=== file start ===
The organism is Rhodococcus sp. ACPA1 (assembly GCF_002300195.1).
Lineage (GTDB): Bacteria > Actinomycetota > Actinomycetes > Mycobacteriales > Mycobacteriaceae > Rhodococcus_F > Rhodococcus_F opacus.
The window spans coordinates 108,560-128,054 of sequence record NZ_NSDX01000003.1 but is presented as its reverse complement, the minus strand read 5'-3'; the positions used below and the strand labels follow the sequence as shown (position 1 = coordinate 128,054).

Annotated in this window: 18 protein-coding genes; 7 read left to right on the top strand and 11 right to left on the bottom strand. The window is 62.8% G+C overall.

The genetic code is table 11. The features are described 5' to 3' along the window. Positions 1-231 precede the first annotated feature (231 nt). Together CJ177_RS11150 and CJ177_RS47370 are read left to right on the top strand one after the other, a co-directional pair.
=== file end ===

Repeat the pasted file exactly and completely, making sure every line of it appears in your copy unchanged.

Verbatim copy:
The organism is Rhodococcus sp. ACPA1 (assembly GCF_002300195.1).
Lineage (GTDB): Bacteria > Actinomycetota > Actinomycetes > Mycobacteriales > Mycobacteriaceae > Rhodococcus_F > Rhodococcus_F opacus.
The window spans coordinates 108,560-128,054 of sequence record NZ_NSDX01000003.1 but is presented as its reverse complement, the minus strand read 5'-3'; the positions used below and the strand labels follow the sequence as shown (position 1 = coordinate 128,054).

Annotated in this window: 18 protein-coding genes; 7 read left to right on the top strand and 11 right to left on the bottom strand. The window is 62.8% G+C overall.

The genetic code is table 11. The features are described 5' to 3' along the window. Positions 1-231 precede the first annotated feature (231 nt). Together CJ177_RS11150 and CJ177_RS47370 are read left to right on the top strand one after the other, a co-directional pair.